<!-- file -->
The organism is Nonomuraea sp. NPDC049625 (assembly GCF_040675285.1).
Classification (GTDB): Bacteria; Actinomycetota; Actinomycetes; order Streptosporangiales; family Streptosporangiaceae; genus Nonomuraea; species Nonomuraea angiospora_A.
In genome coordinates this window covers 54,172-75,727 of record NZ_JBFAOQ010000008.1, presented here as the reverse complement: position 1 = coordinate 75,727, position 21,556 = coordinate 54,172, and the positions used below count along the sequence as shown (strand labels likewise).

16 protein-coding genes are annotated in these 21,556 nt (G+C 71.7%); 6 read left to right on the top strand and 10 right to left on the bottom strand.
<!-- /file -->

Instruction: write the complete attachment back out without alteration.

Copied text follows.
The organism is Nonomuraea sp. NPDC049625 (assembly GCF_040675285.1).
Classification (GTDB): Bacteria; Actinomycetota; Actinomycetes; order Streptosporangiales; family Streptosporangiaceae; genus Nonomuraea; species Nonomuraea angiospora_A.
In genome coordinates this window covers 54,172-75,727 of record NZ_JBFAOQ010000008.1, presented here as the reverse complement: position 1 = coordinate 75,727, position 21,556 = coordinate 54,172, and the positions used below count along the sequence as shown (strand labels likewise).

16 protein-coding genes are annotated in these 21,556 nt (G+C 71.7%); 6 read left to right on the top strand and 10 right to left on the bottom strand.